Small Sugar

Quick Facts:

    • Finest, sweet flacour for pies
    • Round and slightly ribbed
    • 23cm (9") diameter
    • Open-pollinated seeds
    • Matures in 110 days

Small Sugar

Description:

C. pepo. Dating back to 1863, Small Sugar pumpkin seeds are the heirloom of choice for baking pies. Just look at the various names this old time variety has been known by: New England Pie Pumpkin, Northeast Pie, Boston Pie, Sugar Pie, Early Sugar Pie, and Sweet Sugar - to name a few! This is the classic (if not original) pie pumpkin with small, round, slightly flattened orange fruits that have very light rib indentations. Each fine-grained, stringless pumpkin averages 20cm (8") tall by 23cm (9") wide. The votes are in, making Small Sugar one of the best of all pumpkins for canning and pies.

Matures in 110 days (Open-pollinated seeds)

Size: SKU: Price: Availability: Quantity: Total:
3g (approx. 24 seeds) PU660A $3.29 In stock $0.00
5g (approx. 40 seeds) PU660B $4.39 In stock $0.00
25g (approx. 200 seeds) PU660C $5.99 In stock $0.00
100g (approx. 800 seeds) PU660D $8.99 In stock $0.00
500g (approx. 4000 seeds) PU660E $27.99 Unavailable Notify me when in stock
$0.00

Quick Facts:

    • Finest, sweet flacour for pies
    • Round and slightly ribbed
    • 23cm (9") diameter
    • Open-pollinated seeds
    • Matures in 110 days

How To Grow

The thick walls of some pumpkins are wonderful for cooking and store well all winter. Pumpkins for carving are thinner walled so kids can decorate them easily. Continue reading below for some key tips on how to grow pumpkins from seed.

Latin
Cucurbita maxima & C. pepo.
Family: Cucurbitaceae

Difficulty
Easy, but these big plants require lots of room.

Season & Zone
Season: Warm season
Exposure: Full sun

Timing
Direct sow or transplant in late spring when soil warms up. For transplants, start seeds indoors 4-6 weeks after the last frost date. Try to get the plants into the ground no later than the summer solstice. Optimal soil temperature for germination: 25-35°C (68-95°F). Seeds should sprout in 7-14 days.

Starting
Sow seeds 2cm (1″) deep. Sow 3 seeds in each spot you want a plant to grow and thin to the strongest plant. Space plants at a minimum of 90-120cm (36-48″) apart in rows 120-180cm (48-72″) apart. If starting transplants indoors, consider using the 12-cell plug inserts.

Growing
Ideal pH: 6.0-6.8. These big plants need lots of food. Choose a sunny spot with fertile, well-draining soil. Dig in a generous quantity of finished compost and/or composted manure. Dig in 1 cup of complete organic fertilizer under each plant. All pumpkins grow male flowers first, then the female flowers are produced. The female flowers have tiny fruits at the base of the petals and require pollination by bees, mostly. Incomplete pollination is common at the beginning of the season, and results in small fruits that are misshapen at the flower end. Discard these damaged fruits before they rot.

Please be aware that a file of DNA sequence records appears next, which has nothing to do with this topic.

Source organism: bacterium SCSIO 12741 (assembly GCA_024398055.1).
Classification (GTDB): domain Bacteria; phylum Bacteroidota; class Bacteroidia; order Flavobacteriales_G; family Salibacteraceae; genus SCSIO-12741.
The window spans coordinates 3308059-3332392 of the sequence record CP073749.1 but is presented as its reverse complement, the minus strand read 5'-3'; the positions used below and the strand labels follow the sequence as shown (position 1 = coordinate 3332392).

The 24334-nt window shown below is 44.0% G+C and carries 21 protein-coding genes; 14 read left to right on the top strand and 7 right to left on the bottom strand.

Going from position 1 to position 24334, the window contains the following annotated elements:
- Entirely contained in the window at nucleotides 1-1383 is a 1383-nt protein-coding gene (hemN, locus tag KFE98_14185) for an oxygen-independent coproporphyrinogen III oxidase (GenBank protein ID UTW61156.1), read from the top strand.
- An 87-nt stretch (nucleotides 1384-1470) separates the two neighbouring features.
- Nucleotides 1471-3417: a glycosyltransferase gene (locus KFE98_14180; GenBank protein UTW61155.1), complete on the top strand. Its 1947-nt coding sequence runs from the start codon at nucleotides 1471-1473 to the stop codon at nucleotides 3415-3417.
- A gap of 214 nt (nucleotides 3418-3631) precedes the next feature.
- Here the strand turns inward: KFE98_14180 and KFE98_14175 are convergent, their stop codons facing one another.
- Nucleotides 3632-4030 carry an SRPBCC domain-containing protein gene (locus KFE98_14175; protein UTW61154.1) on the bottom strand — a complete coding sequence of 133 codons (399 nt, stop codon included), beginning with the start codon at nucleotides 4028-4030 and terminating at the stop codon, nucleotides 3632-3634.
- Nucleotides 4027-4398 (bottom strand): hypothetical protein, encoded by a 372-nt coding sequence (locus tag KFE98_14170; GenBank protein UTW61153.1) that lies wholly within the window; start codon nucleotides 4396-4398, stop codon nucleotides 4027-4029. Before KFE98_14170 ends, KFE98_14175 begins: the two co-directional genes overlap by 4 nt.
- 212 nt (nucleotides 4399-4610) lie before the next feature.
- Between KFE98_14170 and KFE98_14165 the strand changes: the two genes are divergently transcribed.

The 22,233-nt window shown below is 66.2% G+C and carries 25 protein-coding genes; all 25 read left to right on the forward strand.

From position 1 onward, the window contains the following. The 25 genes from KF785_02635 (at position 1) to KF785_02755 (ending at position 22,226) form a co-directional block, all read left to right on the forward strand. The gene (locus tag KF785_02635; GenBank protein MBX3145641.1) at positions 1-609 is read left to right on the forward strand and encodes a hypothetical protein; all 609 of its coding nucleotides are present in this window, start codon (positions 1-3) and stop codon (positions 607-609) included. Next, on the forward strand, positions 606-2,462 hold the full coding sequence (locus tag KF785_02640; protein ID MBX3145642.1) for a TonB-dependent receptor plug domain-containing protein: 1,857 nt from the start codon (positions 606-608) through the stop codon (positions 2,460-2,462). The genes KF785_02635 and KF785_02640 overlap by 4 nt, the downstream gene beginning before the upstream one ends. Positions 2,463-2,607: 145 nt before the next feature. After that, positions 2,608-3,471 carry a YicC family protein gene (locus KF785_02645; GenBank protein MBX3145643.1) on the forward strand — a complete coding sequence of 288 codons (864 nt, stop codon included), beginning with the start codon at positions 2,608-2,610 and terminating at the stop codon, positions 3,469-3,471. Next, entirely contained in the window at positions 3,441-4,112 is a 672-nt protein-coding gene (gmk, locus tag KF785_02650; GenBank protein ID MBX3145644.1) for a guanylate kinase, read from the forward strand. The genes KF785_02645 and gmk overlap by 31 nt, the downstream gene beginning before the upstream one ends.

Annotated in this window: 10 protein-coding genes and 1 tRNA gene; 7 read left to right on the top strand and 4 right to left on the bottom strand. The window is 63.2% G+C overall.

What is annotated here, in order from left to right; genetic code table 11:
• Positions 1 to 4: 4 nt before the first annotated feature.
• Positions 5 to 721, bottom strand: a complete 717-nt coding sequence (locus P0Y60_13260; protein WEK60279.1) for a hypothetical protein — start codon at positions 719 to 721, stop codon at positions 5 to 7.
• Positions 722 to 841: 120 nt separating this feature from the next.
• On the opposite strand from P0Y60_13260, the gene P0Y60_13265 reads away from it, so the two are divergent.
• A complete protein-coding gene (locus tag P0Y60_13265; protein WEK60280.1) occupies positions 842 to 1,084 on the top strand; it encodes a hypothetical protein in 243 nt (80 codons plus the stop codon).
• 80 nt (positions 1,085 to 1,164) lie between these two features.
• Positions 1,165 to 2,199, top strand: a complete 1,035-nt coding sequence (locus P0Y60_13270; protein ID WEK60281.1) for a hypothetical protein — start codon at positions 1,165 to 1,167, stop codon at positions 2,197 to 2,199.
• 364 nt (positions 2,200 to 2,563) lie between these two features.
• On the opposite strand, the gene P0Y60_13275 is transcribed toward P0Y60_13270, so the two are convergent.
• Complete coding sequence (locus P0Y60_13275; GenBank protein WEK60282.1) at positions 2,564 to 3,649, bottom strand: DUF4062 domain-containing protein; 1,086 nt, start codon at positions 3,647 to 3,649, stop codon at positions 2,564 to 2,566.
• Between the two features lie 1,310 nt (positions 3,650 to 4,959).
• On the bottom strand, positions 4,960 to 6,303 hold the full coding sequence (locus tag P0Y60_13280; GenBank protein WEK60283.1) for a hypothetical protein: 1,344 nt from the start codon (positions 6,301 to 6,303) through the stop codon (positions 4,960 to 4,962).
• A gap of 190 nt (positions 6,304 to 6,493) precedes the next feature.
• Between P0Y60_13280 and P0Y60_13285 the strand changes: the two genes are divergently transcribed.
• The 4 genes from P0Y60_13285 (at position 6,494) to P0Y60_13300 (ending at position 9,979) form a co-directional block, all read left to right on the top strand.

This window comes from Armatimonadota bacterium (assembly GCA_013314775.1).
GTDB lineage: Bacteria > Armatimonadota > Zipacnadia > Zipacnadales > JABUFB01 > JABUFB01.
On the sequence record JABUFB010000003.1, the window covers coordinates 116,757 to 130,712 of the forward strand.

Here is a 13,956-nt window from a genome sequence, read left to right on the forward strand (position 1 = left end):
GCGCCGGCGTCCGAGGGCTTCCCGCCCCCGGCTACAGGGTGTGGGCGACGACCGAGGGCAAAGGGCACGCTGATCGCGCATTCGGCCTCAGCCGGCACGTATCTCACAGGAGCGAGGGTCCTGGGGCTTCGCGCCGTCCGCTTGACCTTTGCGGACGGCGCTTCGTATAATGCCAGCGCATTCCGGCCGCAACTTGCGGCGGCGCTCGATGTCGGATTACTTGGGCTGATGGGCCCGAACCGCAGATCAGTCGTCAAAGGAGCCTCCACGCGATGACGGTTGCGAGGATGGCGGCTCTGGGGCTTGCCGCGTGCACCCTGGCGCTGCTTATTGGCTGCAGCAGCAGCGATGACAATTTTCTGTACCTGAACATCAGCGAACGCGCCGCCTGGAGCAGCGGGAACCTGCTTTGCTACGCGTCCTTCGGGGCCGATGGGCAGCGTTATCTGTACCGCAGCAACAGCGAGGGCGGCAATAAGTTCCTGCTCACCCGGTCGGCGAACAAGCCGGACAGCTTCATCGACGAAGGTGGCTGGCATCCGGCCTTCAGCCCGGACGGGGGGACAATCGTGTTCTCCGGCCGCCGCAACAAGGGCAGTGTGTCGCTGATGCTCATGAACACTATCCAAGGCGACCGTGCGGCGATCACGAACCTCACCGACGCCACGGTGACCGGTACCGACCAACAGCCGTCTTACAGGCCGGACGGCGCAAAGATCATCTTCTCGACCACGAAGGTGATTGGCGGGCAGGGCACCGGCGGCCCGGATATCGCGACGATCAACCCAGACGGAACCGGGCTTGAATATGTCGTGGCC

For the largest pumpkins, feed weekly throughout the growing season with fish or kelp based fertilizer. Keep the huge plants well watered, particularly in hot weather. Always water the soil, and avoid any form of overhead watering other than rain. Fruit will grow larger if you keep only one fruit per vine. As the fruit develops, try to gently encourage it to grow at a 90° angle to the vine itself. The largest pumpkin varieties will grow on their sides.

Harvest
Like other winter squash, pumpkins are mature when they have coloured up well and their stems are crisp. For the best sugar content, cut the stem about 4cm (2″) or so from the body of the fruit. If the weather is dry, allow the pumpkins to cure in the field for 10 days, or in a warm room for 4-5 days. Bring pumpkins in under cover before rain.

Seed Info
In optimal conditions at least 80% of seeds will germinate. Usual seed life: 2 years. Per 100′ row: 60 seeds, per acre: 6.5M seeds.

Diseases & Pests
Powdery Mildew: An airborne fungal disease that causes white spots on the leaves at the end of the season. Several home-sprays are said to be somewhat effective. Spray any of the following at 7-10 day intervals. 1tsp baking soda and 1 quart of water with a squirt of dish soap, or 1 part milk to 9 parts of water. You can add a little kelp based fertilizer to the mix. Resistant varieties get the mildew just a few days later than the other varieties.

Small Sugar has a rating of 4.5 stars based on 6 reviews.